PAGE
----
Fear And Frustration Mount As Rally Return Is Blocked By Blanket Bureaucracy

Rallying has been on stop most of the year in Wales

Fear And Frustration Mount As Rally Return Is Blocked By Blanket Bureaucracy

The cancellation of the Wales Rally GB, one of the highlights of the World Rally Championship, may be the big-name casualty of COVID19. But the crisis caused by the coronavirus is having a huge detrimental impact on the whole Welsh rally scene, hitting local clubs hard. We could be well into next year before rallying returns. By then, argues Dai Sport’s Rally expert Paul Evans, an industry which employs thousands of people and generates millions of pounds for the Welsh economy, could be left decimated unless the Welsh Government acts fast and gives the green light for engines to be switched on again.

Fears are growing that rallying won’t return in Wales until the spring of 2021, unless the Welsh government allows non-spectator Covid-19 compliant trial events to take place.

Some motor clubs have tried to organise experimental rallies, but optimism is turning to despair and frustration as the 30 maximum mass gatherings rule – which doesn’t apply to many other areas of indoor life, including supermarkets, pubs and restaurants – is preventing motorsport events from taking place in some of our largest outdoor arenas.

Take Aberystwyth & District Motor Club for example, where hopes are fading that it will be allowed to run the Select Security Services Rally Time Trial at the vast Sweet Lamb complex in mid-Wales at the end of October.

By limiting it to a 50 driver only event, and restricting the number of people in each service crew, it has calculate that – when you add marshals, timing, rescue, medic and other essential officials – the minimum number of people present would be 240.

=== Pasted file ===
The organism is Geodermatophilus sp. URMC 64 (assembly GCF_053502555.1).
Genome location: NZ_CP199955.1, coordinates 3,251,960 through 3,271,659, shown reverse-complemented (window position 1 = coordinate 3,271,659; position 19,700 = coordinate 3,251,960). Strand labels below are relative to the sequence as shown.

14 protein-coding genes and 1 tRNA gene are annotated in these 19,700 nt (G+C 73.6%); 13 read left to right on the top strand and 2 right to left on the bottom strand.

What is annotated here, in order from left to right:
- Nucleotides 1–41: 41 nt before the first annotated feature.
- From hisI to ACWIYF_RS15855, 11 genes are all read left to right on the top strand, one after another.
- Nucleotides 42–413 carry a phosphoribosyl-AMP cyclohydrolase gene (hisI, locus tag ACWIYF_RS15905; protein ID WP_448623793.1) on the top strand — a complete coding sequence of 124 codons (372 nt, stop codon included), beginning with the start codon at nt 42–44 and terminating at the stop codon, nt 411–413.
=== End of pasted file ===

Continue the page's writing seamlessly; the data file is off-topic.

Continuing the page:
But that’s in a remote 5,000 acre site, where physical social distancing measures would be easily maintained.

There is more than enough space to have ‘competition bubbles’ – as per the latest Motorsport UK guidelines (motorsport’s governing body in the UK) – or have separate pods of extended households.

When will we see action like this in a Welsh forest again?

It’s a similar situation with Carmarthen Motor Club and its Coracle Rally Time Trial at the 1,800 acre Walter’s Arena in the Vale of Neath.

Postponed from its original summer date and now pencilled in for the autumn, that event has now been postponed indefinitely.

That said, given a bit of common sense latitude by the Welsh government, it could go ahead this year.

While the Welsh government says that one blanket face mask rule for reopening schools doesn’t work, it’s happy to enforce an illogical blanket rule in rallying.

And that is potentially causing catastrophic long-term damage to the sport.

What about spectators, I hear you ask?

True, it’s not as easy as keeping a stadium’s turnstiles locked, but it’s far from impossible either. After all, non-spectator stages have become commonplace.

And if you really want to guarantee that not a single fan will trek across moorland, forest or field Bear Grylls-style in an attempt to sneak in to view an event – and therefore ensure that the Motorsport UK guideline stating that even uninvited fans are the responsibility of an event organisers, are fully met – what better place to hold a rally than in an active military training area?